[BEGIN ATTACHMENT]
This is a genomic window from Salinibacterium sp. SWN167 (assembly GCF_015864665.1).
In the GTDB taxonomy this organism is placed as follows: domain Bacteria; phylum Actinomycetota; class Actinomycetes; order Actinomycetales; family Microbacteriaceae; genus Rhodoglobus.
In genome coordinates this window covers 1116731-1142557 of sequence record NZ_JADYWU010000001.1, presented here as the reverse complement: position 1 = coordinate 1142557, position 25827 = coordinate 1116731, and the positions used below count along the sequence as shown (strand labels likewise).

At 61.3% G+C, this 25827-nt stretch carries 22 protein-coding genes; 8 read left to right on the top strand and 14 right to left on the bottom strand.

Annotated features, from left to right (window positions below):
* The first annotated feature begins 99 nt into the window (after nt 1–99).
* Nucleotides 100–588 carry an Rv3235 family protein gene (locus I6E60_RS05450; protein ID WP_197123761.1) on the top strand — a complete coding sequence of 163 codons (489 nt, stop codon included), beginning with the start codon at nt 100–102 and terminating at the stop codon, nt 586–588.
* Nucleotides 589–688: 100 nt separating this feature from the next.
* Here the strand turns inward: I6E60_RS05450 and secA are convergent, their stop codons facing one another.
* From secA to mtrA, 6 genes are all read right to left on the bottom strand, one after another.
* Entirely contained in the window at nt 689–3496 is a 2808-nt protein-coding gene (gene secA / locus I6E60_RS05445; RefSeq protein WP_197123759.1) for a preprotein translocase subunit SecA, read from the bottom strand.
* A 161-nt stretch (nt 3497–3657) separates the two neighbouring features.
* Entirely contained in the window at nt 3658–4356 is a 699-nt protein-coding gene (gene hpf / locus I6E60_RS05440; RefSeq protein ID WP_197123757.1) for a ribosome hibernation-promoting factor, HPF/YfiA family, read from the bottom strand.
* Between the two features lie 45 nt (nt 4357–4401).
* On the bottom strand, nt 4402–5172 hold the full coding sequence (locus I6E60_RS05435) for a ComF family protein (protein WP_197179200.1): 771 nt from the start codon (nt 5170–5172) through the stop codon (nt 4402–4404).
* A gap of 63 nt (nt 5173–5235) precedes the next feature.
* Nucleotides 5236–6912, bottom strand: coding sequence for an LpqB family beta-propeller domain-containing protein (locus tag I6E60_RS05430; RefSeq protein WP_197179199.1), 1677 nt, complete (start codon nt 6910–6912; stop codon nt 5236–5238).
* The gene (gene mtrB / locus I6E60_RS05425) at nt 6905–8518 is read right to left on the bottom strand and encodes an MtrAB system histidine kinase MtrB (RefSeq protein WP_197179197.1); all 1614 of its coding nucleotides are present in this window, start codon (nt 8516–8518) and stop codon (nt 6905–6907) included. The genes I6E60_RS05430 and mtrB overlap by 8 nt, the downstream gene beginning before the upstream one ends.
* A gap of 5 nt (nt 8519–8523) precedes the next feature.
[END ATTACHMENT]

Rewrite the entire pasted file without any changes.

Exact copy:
This is a genomic window from Salinibacterium sp. SWN167 (assembly GCF_015864665.1).
In the GTDB taxonomy this organism is placed as follows: domain Bacteria; phylum Actinomycetota; class Actinomycetes; order Actinomycetales; family Microbacteriaceae; genus Rhodoglobus.
In genome coordinates this window covers 1116731-1142557 of sequence record NZ_JADYWU010000001.1, presented here as the reverse complement: position 1 = coordinate 1142557, position 25827 = coordinate 1116731, and the positions used below count along the sequence as shown (strand labels likewise).

At 61.3% G+C, this 25827-nt stretch carries 22 protein-coding genes; 8 read left to right on the top strand and 14 right to left on the bottom strand.

Annotated features, from left to right (window positions below):
* The first annotated feature begins 99 nt into the window (after nt 1–99).
* Nucleotides 100–588 carry an Rv3235 family protein gene (locus I6E60_RS05450; protein ID WP_197123761.1) on the top strand — a complete coding sequence of 163 codons (489 nt, stop codon included), beginning with the start codon at nt 100–102 and terminating at the stop codon, nt 586–588.
* Nucleotides 589–688: 100 nt separating this feature from the next.
* Here the strand turns inward: I6E60_RS05450 and secA are convergent, their stop codons facing one another.
* From secA to mtrA, 6 genes are all read right to left on the bottom strand, one after another.
* Entirely contained in the window at nt 689–3496 is a 2808-nt protein-coding gene (gene secA / locus I6E60_RS05445; RefSeq protein WP_197123759.1) for a preprotein translocase subunit SecA, read from the bottom strand.
* A 161-nt stretch (nt 3497–3657) separates the two neighbouring features.
* Entirely contained in the window at nt 3658–4356 is a 699-nt protein-coding gene (gene hpf / locus I6E60_RS05440; RefSeq protein ID WP_197123757.1) for a ribosome hibernation-promoting factor, HPF/YfiA family, read from the bottom strand.
* Between the two features lie 45 nt (nt 4357–4401).
* On the bottom strand, nt 4402–5172 hold the full coding sequence (locus I6E60_RS05435) for a ComF family protein (protein WP_197179200.1): 771 nt from the start codon (nt 5170–5172) through the stop codon (nt 4402–4404).
* A gap of 63 nt (nt 5173–5235) precedes the next feature.
* Nucleotides 5236–6912, bottom strand: coding sequence for an LpqB family beta-propeller domain-containing protein (locus tag I6E60_RS05430; RefSeq protein WP_197179199.1), 1677 nt, complete (start codon nt 6910–6912; stop codon nt 5236–5238).
* The gene (gene mtrB / locus I6E60_RS05425) at nt 6905–8518 is read right to left on the bottom strand and encodes an MtrAB system histidine kinase MtrB (RefSeq protein WP_197179197.1); all 1614 of its coding nucleotides are present in this window, start codon (nt 8516–8518) and stop codon (nt 6905–6907) included. The genes I6E60_RS05430 and mtrB overlap by 8 nt, the downstream gene beginning before the upstream one ends.
* A gap of 5 nt (nt 8519–8523) precedes the next feature.